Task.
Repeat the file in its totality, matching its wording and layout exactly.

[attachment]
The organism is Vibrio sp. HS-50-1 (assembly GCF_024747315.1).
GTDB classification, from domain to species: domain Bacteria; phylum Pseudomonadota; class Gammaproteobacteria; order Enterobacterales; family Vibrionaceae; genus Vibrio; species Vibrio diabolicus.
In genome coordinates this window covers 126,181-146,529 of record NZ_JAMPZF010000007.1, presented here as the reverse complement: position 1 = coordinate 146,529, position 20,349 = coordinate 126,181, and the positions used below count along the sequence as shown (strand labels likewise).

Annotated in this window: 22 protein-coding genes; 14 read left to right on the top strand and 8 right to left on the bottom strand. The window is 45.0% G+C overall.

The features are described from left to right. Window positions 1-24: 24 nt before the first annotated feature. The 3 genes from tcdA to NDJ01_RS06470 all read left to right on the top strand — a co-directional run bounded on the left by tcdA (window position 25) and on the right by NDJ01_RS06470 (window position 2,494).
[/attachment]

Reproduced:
The organism is Vibrio sp. HS-50-1 (assembly GCF_024747315.1).
GTDB classification, from domain to species: domain Bacteria; phylum Pseudomonadota; class Gammaproteobacteria; order Enterobacterales; family Vibrionaceae; genus Vibrio; species Vibrio diabolicus.
In genome coordinates this window covers 126,181-146,529 of record NZ_JAMPZF010000007.1, presented here as the reverse complement: position 1 = coordinate 146,529, position 20,349 = coordinate 126,181, and the positions used below count along the sequence as shown (strand labels likewise).

Annotated in this window: 22 protein-coding genes; 14 read left to right on the top strand and 8 right to left on the bottom strand. The window is 45.0% G+C overall.

The features are described from left to right. Window positions 1-24: 24 nt before the first annotated feature. The 3 genes from tcdA to NDJ01_RS06470 all read left to right on the top strand — a co-directional run bounded on the left by tcdA (window position 25) and on the right by NDJ01_RS06470 (window position 2,494).